When Dr. Carla Montgomery passed away on Feb. 1, she left a legacy that can never be erased.
“We are heartbroken to learn of Dr. Montgomery’s passing,” said Catherine Squires, Vice President of University Advancement and President and CEO of the NIU Foundation. “Carla’s selfless dedication to the causes she held dear will resound for decades through the funds she established to help NIU students achieve their dreams.”
Montgomery gave to NIU every year for more than three decades. One of her endowments helps graduate school students travel to present their research; another ensures that the NIU Libraries will always have the resources to make acquisitions. She also supported scholarships in geology and geochemistry, providing students with valuable hands-on field camp experiences. She supported graduate assistantships, the women’s golf program, the music program, and made generous contributions to other donors’ initiatives.
Montgomery established her library endowment to celebrate the NIU Libraries’ acquisition of its 2 millionth volume. The endowment provides for acquisitions, ensuring the libraries’ collections can grow for years to come.
“Books have always been important to me,” Montgomery said at the time. “Books have kept me company, entertained me on rainy days, and introduced me to a host of exciting new subjects and ideas. No library can have too many books.”
Montgomery held degrees from Wellesley College, Dartmouth College, and MIT, where she was the first woman to complete the Ph.D. program. She joined the faculty of NIU’s Department of Geology and Environmental Geosciences in 1978.
Early in her career at NIU, Montgomery was asked to teach the general-education course in environmental geology, a field she had never formally studied. She enjoyed it immensely but found textbooks in the subject were lacking. So, she wrote her own. That text, now in its 12th edition, remains in use at colleges and universities across the country.
Montgomery used the profits from that textbook to establish her undergraduate scholarship. She went on to write three more textbooks.
Early in her tenure as a faculty member, Montgomery joined the university administration as associate dean of the Graduate School. She served in that capacity for 19 years and was instrumental in building the research and graduate profile of the university and promoting minority student success in graduate education. From 2005 to 2008, she held the role of acting associate dean of the College of Liberal Arts and Sciences.
“Carla was brilliant, charming, beautiful,” said friend Sue Doederlein, a retired professor of English who served alongside Montgomery as an associate dean in the College of Liberal Arts and Sciences. “Her brilliance was an enormous contribution to Northern because the profits from her textbook were donated to NIU. Carla was also a talented singer who gave her gifts to the world of music at Northern and in the community. The university has lost one of its greatest gifts; I have lost one of my dearest friends.”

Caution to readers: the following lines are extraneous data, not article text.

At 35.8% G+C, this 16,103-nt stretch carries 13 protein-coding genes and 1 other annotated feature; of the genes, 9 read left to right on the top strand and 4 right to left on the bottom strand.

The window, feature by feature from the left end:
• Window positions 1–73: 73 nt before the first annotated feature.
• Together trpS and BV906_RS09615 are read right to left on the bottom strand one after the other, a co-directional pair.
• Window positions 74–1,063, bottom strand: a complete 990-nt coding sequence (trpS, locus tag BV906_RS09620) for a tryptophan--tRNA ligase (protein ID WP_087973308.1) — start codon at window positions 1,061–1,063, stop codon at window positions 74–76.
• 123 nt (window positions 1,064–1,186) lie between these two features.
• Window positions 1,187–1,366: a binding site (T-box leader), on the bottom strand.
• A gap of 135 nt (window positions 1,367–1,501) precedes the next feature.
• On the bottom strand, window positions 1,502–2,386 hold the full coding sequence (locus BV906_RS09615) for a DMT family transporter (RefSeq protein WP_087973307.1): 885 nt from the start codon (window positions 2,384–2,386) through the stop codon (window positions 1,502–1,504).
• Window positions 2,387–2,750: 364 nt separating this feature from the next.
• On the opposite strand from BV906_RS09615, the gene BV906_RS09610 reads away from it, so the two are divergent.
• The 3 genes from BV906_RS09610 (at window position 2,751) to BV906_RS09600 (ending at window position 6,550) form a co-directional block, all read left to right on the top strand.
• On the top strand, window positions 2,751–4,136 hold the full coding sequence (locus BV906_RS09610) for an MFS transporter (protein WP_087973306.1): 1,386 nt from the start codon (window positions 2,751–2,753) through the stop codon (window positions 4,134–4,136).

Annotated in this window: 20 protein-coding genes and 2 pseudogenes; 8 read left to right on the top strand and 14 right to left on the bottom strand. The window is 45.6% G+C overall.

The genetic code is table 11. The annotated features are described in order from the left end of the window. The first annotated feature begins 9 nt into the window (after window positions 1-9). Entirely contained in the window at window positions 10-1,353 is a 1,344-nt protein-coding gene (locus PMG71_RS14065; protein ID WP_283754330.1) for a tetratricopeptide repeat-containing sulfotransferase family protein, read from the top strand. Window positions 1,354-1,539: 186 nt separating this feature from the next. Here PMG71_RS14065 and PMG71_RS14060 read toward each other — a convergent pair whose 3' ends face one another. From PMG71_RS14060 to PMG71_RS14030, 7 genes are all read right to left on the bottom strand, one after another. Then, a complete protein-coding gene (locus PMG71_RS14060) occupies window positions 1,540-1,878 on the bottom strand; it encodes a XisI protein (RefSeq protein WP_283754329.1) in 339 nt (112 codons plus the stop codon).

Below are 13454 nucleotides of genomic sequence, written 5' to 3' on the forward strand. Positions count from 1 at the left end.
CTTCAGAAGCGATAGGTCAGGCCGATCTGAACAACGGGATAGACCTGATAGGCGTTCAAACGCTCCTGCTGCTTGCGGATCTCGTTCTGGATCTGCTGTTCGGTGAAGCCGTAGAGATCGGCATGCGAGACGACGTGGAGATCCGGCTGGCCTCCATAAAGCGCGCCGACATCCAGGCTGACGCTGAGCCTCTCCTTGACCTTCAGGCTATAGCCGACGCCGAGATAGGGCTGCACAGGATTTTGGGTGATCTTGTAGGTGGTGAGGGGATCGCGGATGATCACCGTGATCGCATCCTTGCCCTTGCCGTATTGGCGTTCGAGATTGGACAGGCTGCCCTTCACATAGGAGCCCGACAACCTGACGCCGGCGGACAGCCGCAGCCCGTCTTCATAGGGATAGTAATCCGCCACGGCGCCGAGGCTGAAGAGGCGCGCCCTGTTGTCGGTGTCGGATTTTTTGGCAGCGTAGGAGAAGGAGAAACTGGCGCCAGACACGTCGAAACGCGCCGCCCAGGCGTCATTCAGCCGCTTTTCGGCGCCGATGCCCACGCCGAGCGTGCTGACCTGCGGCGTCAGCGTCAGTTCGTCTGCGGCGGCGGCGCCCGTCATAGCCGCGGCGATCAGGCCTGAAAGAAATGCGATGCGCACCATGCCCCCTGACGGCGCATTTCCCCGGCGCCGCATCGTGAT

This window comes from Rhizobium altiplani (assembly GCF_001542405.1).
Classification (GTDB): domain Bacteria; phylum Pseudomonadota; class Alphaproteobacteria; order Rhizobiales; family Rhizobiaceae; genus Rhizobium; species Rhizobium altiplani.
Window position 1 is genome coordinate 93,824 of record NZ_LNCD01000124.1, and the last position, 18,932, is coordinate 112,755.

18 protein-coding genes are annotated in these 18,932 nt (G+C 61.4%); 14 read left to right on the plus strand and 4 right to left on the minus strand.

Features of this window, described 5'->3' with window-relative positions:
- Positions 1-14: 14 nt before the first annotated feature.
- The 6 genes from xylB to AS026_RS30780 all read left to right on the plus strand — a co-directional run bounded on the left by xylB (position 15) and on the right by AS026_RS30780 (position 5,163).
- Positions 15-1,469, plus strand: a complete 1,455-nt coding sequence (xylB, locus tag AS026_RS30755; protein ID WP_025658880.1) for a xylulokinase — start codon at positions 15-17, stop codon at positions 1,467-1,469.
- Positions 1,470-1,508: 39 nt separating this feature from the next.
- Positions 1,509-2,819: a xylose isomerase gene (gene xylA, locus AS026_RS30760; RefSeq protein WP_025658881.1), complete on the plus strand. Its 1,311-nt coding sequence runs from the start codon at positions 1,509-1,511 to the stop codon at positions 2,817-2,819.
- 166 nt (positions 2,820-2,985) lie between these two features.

Montgomery received many awards, including awards for teaching, service, philanthropy, and faculty excellence. In 1987, she was recognized with election as a Fellow to the Geological Society of America. She also served stints on the boards of the Illinois Association of Graduate Schools, Midwestern Association of Graduate Schools, the National Research Council’s Minority Doctoral Fellowships Program, and review panels for the National Science Foundation.
“Carla was an amazing human. She was generous and always looking for ways to help people and to have a positive impact on the world,” said Professor Mark Fischer, Chair of Geology and Environmental Geosciences. “When Carla learned that students were having trouble affording summer field schools, she established a fund to help pay their expenses. When she learned graduate students were missing opportunities for research and travel, she created a fund to support graduate students. When Carla learned that our students were struggling to learn mineralogy and petrography using 30-year-old microscopes, she donated nearly $100,000 to buy new ones.”
In addition to her financial support, Montgomery was well known for her emotional support and mentorship of students, particularly to female students in the male-dominated field of geosciences. Montgomery was uniquely qualified to encourage NIU women to reach for the stars. She was the first woman to complete the Ph.D. program in geochemistry at MIT and the first woman to achieve tenure in NIU’s Department of Geology and Environmental Geosciences.
“Carla’s curiosity and desire to learn were unquenchable,” Fischer said. “This passion was one of the most important traits she nurtured in every student with whom she interacted. She didn’t just talk about these things; she was a living example.”
Montgomery’s generous contributions of time, talent, and financial support have left an indelible mark on Northern Illinois University. Those who would like to contribute to her legacy are encouraged to donate to one of her favorite causes through the NIU Foundation.